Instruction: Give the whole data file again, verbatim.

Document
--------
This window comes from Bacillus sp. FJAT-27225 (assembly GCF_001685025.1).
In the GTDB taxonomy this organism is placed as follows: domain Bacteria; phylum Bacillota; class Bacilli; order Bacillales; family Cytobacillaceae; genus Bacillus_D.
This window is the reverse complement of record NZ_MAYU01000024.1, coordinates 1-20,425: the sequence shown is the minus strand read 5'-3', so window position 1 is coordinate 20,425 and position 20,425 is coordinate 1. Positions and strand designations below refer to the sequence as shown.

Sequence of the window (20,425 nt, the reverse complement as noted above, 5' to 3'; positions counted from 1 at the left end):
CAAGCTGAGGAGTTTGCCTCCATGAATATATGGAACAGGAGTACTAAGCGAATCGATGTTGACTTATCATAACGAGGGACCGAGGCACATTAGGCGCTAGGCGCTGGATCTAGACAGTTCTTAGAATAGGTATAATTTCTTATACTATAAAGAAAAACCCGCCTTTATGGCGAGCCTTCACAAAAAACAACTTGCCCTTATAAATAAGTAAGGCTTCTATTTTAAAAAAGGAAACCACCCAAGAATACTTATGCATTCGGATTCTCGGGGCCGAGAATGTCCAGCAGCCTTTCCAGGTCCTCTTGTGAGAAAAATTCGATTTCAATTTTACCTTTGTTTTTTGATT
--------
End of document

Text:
This window comes from Bacillus sp. FJAT-27225 (assembly GCF_001685025.1).
In the GTDB taxonomy this organism is placed as follows: domain Bacteria; phylum Bacillota; class Bacilli; order Bacillales; family Cytobacillaceae; genus Bacillus_D.
This window is the reverse complement of record NZ_MAYU01000024.1, coordinates 1-20,425: the sequence shown is the minus strand read 5'-3', so window position 1 is coordinate 20,425 and position 20,425 is coordinate 1. Positions and strand designations below refer to the sequence as shown.

Sequence of the window (20,425 nt, the reverse complement as noted above, 5' to 3'; positions counted from 1 at the left end):
CAAGCTGAGGAGTTTGCCTCCATGAATATATGGAACAGGAGTACTAAGCGAATCGATGTTGACTTATCATAACGAGGGACCGAGGCACATTAGGCGCTAGGCGCTGGATCTAGACAGTTCTTAGAATAGGTATAATTTCTTATACTATAAAGAAAAACCCGCCTTTATGGCGAGCCTTCACAAAAAACAACTTGCCCTTATAAATAAGTAAGGCTTCTATTTTAAAAAAGGAAACCACCCAAGAATACTTATGCATTCGGATTCTCGGGGCCGAGAATGTCCAGCAGCCTTTCCAGGTCCTCTTGTGAGAAAAATTCGATTTCAATTTTACCTTTGTTTTTTGATT